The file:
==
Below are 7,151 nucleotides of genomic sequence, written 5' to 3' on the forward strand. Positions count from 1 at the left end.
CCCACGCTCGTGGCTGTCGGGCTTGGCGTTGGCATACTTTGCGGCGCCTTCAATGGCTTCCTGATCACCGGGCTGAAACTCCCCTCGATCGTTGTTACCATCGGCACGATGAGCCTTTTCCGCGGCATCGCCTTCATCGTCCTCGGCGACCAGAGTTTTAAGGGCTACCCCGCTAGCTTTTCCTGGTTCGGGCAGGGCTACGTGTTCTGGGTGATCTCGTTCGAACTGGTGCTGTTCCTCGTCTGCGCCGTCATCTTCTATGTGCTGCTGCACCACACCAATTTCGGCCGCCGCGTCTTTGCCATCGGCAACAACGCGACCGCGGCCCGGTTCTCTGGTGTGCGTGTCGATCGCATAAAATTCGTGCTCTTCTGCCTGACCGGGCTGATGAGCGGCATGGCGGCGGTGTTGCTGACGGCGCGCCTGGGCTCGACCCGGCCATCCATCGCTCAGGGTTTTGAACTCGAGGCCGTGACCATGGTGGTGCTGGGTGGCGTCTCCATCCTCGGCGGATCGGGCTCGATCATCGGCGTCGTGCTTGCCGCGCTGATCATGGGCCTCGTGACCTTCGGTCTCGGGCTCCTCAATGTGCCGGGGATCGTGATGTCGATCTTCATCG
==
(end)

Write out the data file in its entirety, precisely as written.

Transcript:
Below are 7,151 nucleotides of genomic sequence, written 5' to 3' on the forward strand. Positions count from 1 at the left end.
CCCACGCTCGTGGCTGTCGGGCTTGGCGTTGGCATACTTTGCGGCGCCTTCAATGGCTTCCTGATCACCGGGCTGAAACTCCCCTCGATCGTTGTTACCATCGGCACGATGAGCCTTTTCCGCGGCATCGCCTTCATCGTCCTCGGCGACCAGAGTTTTAAGGGCTACCCCGCTAGCTTTTCCTGGTTCGGGCAGGGCTACGTGTTCTGGGTGATCTCGTTCGAACTGGTGCTGTTCCTCGTCTGCGCCGTCATCTTCTATGTGCTGCTGCACCACACCAATTTCGGCCGCCGCGTCTTTGCCATCGGCAACAACGCGACCGCGGCCCGGTTCTCTGGTGTGCGTGTCGATCGCATAAAATTCGTGCTCTTCTGCCTGACCGGGCTGATGAGCGGCATGGCGGCGGTGTTGCTGACGGCGCGCCTGGGCTCGACCCGGCCATCCATCGCTCAGGGTTTTGAACTCGAGGCCGTGACCATGGTGGTGCTGGGTGGCGTCTCCATCCTCGGCGGATCGGGCTCGATCATCGGCGTCGTGCTTGCCGCGCTGATCATGGGCCTCGTGACCTTCGGTCTCGGGCTCCTCAATGTGCCGGGGATCGTGATGTCGATCTTCATCG